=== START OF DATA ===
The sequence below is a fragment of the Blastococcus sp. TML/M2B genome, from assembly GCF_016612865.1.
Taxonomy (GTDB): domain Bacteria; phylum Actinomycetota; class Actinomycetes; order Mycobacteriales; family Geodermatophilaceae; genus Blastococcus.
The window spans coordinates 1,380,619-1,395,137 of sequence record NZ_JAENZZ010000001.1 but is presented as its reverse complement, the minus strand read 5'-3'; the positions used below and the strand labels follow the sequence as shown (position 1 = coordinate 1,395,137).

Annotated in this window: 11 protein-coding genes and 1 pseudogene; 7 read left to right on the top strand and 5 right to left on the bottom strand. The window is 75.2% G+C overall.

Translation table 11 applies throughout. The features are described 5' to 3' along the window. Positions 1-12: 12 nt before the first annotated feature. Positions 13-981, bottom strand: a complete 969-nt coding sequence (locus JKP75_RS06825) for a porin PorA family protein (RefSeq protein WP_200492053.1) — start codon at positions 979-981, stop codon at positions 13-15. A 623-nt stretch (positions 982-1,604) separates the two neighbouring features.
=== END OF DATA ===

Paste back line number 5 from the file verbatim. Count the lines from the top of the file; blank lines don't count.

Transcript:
Translation table 11 applies throughout. The features are described 5' to 3' along the window. Positions 1-12: 12 nt before the first annotated feature. Positions 13-981, bottom strand: a complete 969-nt coding sequence (locus JKP75_RS06825) for a porin PorA family protein (RefSeq protein WP_200492053.1) — start codon at positions 979-981, stop codon at positions 13-15. A 623-nt stretch (positions 982-1,604) separates the two neighbouring features.